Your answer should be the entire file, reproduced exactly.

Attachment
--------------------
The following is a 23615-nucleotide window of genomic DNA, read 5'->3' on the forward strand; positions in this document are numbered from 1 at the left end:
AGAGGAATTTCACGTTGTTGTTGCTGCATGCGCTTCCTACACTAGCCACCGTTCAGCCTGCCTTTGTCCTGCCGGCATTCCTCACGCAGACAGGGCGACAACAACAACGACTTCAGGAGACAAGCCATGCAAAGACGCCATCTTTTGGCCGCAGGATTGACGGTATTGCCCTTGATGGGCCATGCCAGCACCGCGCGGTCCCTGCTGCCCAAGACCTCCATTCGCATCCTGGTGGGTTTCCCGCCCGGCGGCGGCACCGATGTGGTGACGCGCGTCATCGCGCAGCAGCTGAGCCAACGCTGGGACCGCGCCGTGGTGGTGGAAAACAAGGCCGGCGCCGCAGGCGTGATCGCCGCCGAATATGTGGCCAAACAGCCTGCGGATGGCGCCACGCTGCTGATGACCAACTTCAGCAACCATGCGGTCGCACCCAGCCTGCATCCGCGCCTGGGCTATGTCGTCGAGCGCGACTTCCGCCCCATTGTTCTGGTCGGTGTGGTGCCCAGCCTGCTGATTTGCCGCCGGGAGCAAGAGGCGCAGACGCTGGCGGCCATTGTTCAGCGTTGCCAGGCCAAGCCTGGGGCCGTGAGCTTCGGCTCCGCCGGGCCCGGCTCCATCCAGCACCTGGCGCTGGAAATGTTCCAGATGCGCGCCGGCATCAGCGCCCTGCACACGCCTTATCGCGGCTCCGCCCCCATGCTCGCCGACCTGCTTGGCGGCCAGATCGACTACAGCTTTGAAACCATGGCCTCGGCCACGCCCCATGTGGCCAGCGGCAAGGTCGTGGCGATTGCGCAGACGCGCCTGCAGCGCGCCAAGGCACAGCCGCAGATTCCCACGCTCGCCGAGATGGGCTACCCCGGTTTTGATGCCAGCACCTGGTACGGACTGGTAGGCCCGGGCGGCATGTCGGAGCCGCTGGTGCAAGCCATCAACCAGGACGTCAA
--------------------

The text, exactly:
The following is a 23615-nucleotide window of genomic DNA, read 5'->3' on the forward strand; positions in this document are numbered from 1 at the left end:
AGAGGAATTTCACGTTGTTGTTGCTGCATGCGCTTCCTACACTAGCCACCGTTCAGCCTGCCTTTGTCCTGCCGGCATTCCTCACGCAGACAGGGCGACAACAACAACGACTTCAGGAGACAAGCCATGCAAAGACGCCATCTTTTGGCCGCAGGATTGACGGTATTGCCCTTGATGGGCCATGCCAGCACCGCGCGGTCCCTGCTGCCCAAGACCTCCATTCGCATCCTGGTGGGTTTCCCGCCCGGCGGCGGCACCGATGTGGTGACGCGCGTCATCGCGCAGCAGCTGAGCCAACGCTGGGACCGCGCCGTGGTGGTGGAAAACAAGGCCGGCGCCGCAGGCGTGATCGCCGCCGAATATGTGGCCAAACAGCCTGCGGATGGCGCCACGCTGCTGATGACCAACTTCAGCAACCATGCGGTCGCACCCAGCCTGCATCCGCGCCTGGGCTATGTCGTCGAGCGCGACTTCCGCCCCATTGTTCTGGTCGGTGTGGTGCCCAGCCTGCTGATTTGCCGCCGGGAGCAAGAGGCGCAGACGCTGGCGGCCATTGTTCAGCGTTGCCAGGCCAAGCCTGGGGCCGTGAGCTTCGGCTCCGCCGGGCCCGGCTCCATCCAGCACCTGGCGCTGGAAATGTTCCAGATGCGCGCCGGCATCAGCGCCCTGCACACGCCTTATCGCGGCTCCGCCCCCATGCTCGCCGACCTGCTTGGCGGCCAGATCGACTACAGCTTTGAAACCATGGCCTCGGCCACGCCCCATGTGGCCAGCGGCAAGGTCGTGGCGATTGCGCAGACGCGCCTGCAGCGCGCCAAGGCACAGCCGCAGATTCCCACGCTCGCCGAGATGGGCTACCCCGGTTTTGATGCCAGCACCTGGTACGGACTGGTAGGCCCGGGCGGCATGTCGGAGCCGCTGGTGCAAGCCATCAACCAGGACGTCAA